Malta’s financial watchdog has issued a warning to investors after it uncovered a cryptocurrency trading platform falsely claiming to be licensed in the jurisdiction, the latest BTC scam of its kind to target unsuspecting investors.
The platform, called Primetradingbot, claimed to offer high-yield BTC investments, and appeared to be targeting unsophisticated investors who still believe the BTC coin has a future. According to the Malta Financial Services Authority (MFSA), the scheme has a “dubious nature with a high risk of loss of money,” as it urged investors to stick to those firms genuinely licensed by the MFSA.
The MFSA warned investors to be cautious, saying that “although this entity purports to operate from an address in Malta, the MFSA does not believe this to be the case.”
On its website, the regulator said, “The MFSA wishes to alert the public, in Malta and abroad, that Primetradingbot is not licenced or otherwise authorised by the MFSA to provide any investment or other financial services which are required to be licenced or otherwise authorised under Maltese law.”
The much-coveted Maltese licensing scheme requires all practitioners working with crypto companies to complete “continuous professional education,” and to sit an exam in order to practice within the crypto sector.
Falsely claiming authorisation from the regulator therefore implies a level of competence, as well as compliance—neither of which Primetradingbot is qualified to represent to its customers.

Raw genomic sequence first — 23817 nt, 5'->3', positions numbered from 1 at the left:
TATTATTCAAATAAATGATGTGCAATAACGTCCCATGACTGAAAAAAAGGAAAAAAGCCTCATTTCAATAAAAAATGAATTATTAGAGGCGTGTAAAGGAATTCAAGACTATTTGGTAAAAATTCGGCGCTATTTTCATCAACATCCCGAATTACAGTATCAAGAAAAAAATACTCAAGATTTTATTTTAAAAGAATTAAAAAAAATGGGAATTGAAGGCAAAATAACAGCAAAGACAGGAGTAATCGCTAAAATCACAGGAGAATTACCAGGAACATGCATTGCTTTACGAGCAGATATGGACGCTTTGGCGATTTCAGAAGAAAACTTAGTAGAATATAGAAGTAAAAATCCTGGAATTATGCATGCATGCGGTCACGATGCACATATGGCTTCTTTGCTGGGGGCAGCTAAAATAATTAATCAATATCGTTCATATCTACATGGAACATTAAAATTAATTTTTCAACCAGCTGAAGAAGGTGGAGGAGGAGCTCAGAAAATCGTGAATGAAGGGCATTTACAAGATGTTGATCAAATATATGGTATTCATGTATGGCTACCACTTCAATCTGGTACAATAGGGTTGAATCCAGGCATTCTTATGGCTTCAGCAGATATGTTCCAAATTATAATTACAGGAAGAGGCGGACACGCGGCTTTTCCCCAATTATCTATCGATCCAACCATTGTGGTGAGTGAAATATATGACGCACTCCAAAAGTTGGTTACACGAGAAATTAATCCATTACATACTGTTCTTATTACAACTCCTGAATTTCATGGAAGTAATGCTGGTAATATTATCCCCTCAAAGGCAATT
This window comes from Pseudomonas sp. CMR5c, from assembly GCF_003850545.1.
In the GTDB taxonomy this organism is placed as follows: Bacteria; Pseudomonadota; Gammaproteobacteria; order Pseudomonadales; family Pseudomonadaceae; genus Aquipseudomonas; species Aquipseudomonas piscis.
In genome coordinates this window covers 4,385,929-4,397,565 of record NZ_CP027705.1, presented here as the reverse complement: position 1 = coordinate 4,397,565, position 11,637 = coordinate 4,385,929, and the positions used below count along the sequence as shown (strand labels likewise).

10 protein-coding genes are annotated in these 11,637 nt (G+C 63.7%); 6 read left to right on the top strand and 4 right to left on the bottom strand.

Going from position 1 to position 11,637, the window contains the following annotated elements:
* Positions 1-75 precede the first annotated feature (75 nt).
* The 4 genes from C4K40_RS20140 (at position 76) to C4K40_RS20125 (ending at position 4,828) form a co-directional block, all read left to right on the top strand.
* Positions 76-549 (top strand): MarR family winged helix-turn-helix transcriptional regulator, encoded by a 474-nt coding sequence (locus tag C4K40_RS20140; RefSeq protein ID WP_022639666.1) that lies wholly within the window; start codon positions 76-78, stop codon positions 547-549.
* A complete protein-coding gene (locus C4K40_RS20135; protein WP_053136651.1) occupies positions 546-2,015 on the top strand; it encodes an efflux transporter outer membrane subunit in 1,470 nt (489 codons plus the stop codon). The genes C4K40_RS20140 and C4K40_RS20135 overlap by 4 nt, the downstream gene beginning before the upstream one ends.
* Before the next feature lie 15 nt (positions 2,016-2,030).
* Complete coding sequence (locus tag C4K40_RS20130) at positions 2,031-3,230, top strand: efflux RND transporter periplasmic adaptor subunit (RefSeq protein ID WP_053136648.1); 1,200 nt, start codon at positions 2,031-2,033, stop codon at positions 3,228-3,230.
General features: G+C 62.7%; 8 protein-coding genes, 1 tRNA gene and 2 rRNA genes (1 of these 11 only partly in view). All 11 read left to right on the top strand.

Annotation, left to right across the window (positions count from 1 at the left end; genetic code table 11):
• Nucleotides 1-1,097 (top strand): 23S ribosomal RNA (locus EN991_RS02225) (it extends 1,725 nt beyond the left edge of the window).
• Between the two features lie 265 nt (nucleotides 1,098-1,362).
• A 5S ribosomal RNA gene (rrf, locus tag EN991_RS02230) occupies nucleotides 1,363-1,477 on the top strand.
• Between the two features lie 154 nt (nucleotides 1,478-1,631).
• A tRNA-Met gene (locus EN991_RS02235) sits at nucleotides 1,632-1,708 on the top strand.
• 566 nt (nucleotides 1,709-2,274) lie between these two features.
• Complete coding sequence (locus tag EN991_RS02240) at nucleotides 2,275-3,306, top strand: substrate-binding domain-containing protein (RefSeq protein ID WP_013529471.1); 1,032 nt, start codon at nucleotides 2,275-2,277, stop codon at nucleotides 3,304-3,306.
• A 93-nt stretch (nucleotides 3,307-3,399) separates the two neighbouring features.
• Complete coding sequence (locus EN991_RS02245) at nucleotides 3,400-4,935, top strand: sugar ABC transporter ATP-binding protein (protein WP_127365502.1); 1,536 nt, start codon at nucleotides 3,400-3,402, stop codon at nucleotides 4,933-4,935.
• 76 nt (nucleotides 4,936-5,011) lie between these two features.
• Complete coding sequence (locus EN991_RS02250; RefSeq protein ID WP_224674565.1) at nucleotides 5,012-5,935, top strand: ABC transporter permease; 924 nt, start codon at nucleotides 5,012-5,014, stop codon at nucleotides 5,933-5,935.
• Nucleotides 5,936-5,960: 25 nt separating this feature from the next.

Furthermore, the MFSA said that by misrepresenting its licensing status, Primetradingbot was breaking the law, as well as undermining any trust in its other claims.
The warning is the latest concerning BTC scams of this type, which have been increasing in number in recent months. Despite the significant and ongoing downturn in BTC prices, fraudsters are still relying on BTC scams to take advantage of their victims.
Regarded as one of the more forward-thinking jurisdictions for crypto regulation, Malta has been dubbed “Blockchain Island,” with an increasing number of firms choosing to legitimately set up shop in the country.
A full list of crypto businesses licensed in Malta is available from MFSA, with the regulator urging investors and businesses to check before dealing with any firms claiming to be licensed by the authority.
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